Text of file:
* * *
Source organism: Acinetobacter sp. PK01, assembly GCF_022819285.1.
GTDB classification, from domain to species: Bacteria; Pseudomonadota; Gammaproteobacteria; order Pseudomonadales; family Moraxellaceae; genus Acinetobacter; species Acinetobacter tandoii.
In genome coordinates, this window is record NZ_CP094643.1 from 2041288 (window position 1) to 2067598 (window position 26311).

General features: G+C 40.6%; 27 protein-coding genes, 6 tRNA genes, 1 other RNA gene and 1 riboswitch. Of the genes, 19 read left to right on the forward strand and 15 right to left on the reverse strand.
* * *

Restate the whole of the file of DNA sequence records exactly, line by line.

Source organism: Acinetobacter sp. PK01, assembly GCF_022819285.1.
GTDB classification, from domain to species: Bacteria; Pseudomonadota; Gammaproteobacteria; order Pseudomonadales; family Moraxellaceae; genus Acinetobacter; species Acinetobacter tandoii.
In genome coordinates, this window is record NZ_CP094643.1 from 2041288 (window position 1) to 2067598 (window position 26311).

General features: G+C 40.6%; 27 protein-coding genes, 6 tRNA genes, 1 other RNA gene and 1 riboswitch. Of the genes, 19 read left to right on the forward strand and 15 right to left on the reverse strand.